Wayne A

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The weight drops slowly but does not come back up. If I move the lower plate upwards the drop arm weight clicks back to the top see lower arrow.
Well its one of two things, the contact is not actually closing or there is another electrical issue present that prevents the solenoid from energizing. You have to look for the contact and see if it is actually closing, and its also possible that there is carbon or dirt present that prevents current flow.

Also when you manually press the solenoid lever it should raise the weight as you indicate.

Wayne
 

gspotjulian

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Well its one of two things, the contact is not actually closing or there is another electrical issue present that prevents the solenoid from energizing. You have to look for the contact and see if it is actually closing, and its also possible that there is carbon or dirt present that prevents current flow.

Also when you manually press the solenoid lever it should raise the weight as you indicate.

Wayne
If you look at the photo I posted with the two arrows, are the contacts under the plate of the lower arrow as I see no contacts anywhere? Julian
 

KurtinSA

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Julian -

I've relooked at my clock and will offer what I see.

1) the lever with the weight moves down from the beats of the clock.
2) the lever is a 90 arm and one part of that arm has a set screw on it.
3) as the lever moves down, that set screw moves closer and closer to a "pad" which I believe are the contacts.
4) when the set screw contacts that pad, the circuit is closed and the coil below energizes which creates a magnetic field
5) the magnetic field pulls the plate down...this is the plate at your lower arrow
6) as that plate comes down, it kicks the lever back up
7) there is a spring on the far side of the coil area that pulls the plate back down on that side, which pulls the plate up on the opposite side...this serves to break the contacts and the coil is de-energized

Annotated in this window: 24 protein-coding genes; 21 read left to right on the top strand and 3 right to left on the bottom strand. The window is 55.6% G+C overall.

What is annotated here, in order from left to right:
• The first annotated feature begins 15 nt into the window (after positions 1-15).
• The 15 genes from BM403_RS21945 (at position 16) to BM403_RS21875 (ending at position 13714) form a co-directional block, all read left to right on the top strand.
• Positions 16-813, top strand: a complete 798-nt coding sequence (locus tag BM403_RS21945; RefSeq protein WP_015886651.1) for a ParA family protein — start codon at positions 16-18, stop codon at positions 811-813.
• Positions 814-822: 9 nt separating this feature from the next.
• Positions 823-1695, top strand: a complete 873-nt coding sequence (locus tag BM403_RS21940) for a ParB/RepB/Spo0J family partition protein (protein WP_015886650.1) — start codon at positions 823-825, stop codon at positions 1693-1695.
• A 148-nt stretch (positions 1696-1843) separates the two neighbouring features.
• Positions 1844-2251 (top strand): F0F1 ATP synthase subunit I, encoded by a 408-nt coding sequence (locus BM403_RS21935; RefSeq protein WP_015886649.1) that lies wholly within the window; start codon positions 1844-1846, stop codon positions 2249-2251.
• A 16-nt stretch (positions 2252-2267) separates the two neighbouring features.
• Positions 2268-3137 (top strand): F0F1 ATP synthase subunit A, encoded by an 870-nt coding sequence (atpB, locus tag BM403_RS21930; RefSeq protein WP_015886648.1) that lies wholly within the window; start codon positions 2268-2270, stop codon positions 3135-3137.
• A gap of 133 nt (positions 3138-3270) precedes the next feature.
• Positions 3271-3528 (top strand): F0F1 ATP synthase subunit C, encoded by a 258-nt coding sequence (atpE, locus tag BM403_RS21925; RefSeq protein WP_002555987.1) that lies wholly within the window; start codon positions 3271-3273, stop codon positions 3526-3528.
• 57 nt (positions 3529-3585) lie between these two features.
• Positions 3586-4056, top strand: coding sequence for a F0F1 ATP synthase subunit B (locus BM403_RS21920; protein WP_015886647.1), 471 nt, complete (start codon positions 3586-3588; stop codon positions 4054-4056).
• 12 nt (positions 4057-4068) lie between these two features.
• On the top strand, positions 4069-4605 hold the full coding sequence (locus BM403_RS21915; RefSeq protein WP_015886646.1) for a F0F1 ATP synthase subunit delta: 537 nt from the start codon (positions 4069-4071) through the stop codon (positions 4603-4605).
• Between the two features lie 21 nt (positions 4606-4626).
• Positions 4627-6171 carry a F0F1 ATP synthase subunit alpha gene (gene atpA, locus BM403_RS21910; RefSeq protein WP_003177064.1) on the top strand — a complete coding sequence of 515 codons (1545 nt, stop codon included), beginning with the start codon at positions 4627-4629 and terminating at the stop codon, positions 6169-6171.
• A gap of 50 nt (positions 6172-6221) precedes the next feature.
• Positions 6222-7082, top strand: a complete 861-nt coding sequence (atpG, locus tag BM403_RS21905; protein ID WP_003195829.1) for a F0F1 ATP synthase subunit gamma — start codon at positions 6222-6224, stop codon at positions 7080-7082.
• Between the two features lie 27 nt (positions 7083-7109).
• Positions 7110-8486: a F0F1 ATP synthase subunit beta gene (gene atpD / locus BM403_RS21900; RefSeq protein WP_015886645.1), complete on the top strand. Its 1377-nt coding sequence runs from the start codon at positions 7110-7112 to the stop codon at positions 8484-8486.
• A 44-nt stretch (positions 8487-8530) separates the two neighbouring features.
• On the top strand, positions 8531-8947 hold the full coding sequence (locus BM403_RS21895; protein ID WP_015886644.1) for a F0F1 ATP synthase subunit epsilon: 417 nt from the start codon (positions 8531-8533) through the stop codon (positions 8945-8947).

8) the process repeats

On my clock, the part that your lower area points to shows the tabs up near the top of the slots on my clock...your picture shows the tabs in the middle somewhere. The lever with weight on my clock is all the way at the top like your picture. So, I'm wondering if something is out of position on your clock. Like that small set screw. Maybe the return spring on the far side is broken or bent.

Let us know if any of this makes sense. It does to me...but then I'm often wrong!!

Kurt
 

gspotjulian

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Julian -

I've relooked at my clock and will offer what I see.

1) the lever with the weight moves down from the beats of the clock.
2) the lever is a 90 arm and one part of that arm has a set screw on it.
3) as the lever moves down, that set screw moves closer and closer to a "pad" which I believe are the contacts.
4) when the set screw contacts that pad, the circuit is closed and the coil below energizes which creates a magnetic field
5) the magnetic field pulls the plate down...this is the plate at your lower arrow
6) as that plate comes down, it kicks the lever back up
7) there is a spring on the far side of the coil area that pulls the plate back down on that side, which pulls the plate up on the opposite side...this serves to break the contacts and the coil is de-energized
8) the process repeats

On my clock, the part that your lower area points to shows the tabs up near the top of the slots on my clock...your picture shows the tabs in the middle somewhere. The lever with weight on my clock is all the way at the top like your picture. So, I'm wondering if something is out of position on your clock. Like that small set screw. Maybe the return spring on the far side is broken or bent.

Let us know if any of this makes sense. It does to me...but then I'm often wrong!!

Kurt
Hi Kurt,
Thanks for all the info, it makes perfect sense, I'll check it all out and let you know - Julian